The New York Times reports: Iraq’s Parliament unanimously passed measures on Tuesday that are meant to transform the country’s corrupt political system. Yet by eliminating several high-level positions and doing away with sectarian quotas in political appointments, the measures risk further alienating the country’s Sunni minority while the government is struggling to defeat the Sunni militants of the Islamic State.
The measures, put forward on Sunday by Prime Minister Haider al-Abadi, are wide-ranging. They promise to save money and fight corruption by cutting expensive perks for officials. Most notably, they eliminate three deputy prime minister posts and three vice presidencies, including the one held by former Prime Minister Nuri Kamal al-Maliki, who was a rival of Mr. Abadi.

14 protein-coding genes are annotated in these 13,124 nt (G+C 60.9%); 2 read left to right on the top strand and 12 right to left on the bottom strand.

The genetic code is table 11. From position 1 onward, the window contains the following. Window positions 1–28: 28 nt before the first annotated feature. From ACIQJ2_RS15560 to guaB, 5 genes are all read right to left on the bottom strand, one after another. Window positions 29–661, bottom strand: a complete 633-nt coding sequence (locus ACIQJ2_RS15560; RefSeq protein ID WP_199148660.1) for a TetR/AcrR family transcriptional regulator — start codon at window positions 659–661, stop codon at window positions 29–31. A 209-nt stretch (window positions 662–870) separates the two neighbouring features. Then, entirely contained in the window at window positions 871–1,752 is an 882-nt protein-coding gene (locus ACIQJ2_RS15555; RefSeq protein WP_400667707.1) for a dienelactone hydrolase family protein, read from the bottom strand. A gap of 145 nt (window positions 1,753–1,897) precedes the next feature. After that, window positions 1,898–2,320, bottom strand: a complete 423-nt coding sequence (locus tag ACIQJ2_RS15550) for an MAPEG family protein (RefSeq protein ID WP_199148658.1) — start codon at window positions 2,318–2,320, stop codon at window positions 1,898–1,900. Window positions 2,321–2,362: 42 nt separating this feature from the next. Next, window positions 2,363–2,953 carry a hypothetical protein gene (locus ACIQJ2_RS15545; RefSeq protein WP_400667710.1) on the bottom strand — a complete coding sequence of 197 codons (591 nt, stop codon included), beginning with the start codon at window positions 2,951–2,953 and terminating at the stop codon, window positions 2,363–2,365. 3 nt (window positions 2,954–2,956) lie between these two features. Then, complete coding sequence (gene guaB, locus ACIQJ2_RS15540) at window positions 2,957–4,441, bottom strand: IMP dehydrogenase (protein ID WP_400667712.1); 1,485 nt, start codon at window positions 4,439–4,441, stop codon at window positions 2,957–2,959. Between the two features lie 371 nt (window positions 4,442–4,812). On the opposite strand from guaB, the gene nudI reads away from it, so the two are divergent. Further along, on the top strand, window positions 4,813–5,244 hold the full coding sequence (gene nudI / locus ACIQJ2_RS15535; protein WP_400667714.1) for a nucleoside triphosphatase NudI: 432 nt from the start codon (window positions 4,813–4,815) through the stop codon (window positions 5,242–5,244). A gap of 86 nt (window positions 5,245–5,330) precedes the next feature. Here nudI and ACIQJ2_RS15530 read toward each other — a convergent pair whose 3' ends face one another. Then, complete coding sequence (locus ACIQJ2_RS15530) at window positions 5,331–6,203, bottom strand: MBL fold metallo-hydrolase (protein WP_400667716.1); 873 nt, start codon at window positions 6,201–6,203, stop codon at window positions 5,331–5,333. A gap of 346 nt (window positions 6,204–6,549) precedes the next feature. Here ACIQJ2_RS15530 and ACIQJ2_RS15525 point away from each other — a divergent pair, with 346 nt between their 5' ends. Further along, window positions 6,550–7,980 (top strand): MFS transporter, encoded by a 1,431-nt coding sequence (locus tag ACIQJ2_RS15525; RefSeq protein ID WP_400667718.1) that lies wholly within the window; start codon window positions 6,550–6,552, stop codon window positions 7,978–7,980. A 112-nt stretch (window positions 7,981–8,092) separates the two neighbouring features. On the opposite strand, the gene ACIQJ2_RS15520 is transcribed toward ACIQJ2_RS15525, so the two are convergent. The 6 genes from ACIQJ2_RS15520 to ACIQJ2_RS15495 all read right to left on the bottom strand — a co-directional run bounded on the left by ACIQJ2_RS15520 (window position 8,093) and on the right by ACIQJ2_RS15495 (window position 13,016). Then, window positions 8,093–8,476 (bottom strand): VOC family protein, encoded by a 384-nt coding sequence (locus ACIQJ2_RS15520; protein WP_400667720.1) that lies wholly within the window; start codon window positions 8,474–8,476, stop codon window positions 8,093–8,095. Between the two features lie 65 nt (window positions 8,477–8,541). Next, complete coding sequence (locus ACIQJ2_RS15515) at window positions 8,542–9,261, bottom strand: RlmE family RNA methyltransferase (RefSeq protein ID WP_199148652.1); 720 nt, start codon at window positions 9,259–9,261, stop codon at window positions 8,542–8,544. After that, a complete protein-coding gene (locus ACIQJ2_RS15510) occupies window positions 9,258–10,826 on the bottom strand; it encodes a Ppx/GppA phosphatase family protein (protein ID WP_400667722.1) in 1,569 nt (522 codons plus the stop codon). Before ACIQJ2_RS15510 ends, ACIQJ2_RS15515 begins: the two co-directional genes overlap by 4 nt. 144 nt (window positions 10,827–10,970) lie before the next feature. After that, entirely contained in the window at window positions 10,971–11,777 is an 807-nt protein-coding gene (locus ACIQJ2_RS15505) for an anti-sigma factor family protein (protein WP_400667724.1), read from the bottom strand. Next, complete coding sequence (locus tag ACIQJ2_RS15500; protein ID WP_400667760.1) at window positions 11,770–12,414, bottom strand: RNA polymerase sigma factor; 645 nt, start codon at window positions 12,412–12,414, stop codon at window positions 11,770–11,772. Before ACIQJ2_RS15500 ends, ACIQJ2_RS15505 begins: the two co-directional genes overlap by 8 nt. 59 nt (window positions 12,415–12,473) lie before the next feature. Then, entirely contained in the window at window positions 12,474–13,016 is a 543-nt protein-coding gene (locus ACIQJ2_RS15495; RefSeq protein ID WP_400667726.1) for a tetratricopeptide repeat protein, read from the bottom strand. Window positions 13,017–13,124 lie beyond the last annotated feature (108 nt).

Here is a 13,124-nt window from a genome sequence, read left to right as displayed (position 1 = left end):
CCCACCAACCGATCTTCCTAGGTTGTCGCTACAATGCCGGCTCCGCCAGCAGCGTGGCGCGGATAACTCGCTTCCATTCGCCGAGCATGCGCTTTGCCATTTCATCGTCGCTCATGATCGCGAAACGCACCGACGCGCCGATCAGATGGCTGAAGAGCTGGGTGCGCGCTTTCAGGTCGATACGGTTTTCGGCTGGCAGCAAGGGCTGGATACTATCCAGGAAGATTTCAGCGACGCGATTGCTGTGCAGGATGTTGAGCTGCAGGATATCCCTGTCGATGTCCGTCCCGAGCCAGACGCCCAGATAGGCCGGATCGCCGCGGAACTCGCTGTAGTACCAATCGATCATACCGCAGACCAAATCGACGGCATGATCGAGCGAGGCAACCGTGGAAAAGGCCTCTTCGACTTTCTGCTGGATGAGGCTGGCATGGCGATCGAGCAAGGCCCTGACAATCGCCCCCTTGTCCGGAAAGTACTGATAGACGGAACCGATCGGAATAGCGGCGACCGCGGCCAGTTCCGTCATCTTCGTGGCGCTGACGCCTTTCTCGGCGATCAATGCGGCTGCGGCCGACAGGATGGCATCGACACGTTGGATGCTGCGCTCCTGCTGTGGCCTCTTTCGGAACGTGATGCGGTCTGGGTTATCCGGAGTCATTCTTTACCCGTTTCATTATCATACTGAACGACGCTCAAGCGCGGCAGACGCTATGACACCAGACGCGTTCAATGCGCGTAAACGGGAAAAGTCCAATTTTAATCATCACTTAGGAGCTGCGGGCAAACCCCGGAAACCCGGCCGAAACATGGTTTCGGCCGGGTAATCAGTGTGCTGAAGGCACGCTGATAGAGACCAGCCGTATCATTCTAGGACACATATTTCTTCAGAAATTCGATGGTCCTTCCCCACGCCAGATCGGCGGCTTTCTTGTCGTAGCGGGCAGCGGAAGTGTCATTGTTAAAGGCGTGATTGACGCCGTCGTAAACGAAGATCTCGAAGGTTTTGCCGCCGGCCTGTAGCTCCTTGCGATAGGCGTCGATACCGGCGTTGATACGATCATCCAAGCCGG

The passage of the measures was never really in doubt. They were backed by the country’s leading Shiite cleric, Grand Ayatollah Ali al-Sistani, who holds great sway over the country’s Shiite majority. And a sense of public grievance at the current system has been swelling in the streets, culminating in widespread protests. [Continue reading…]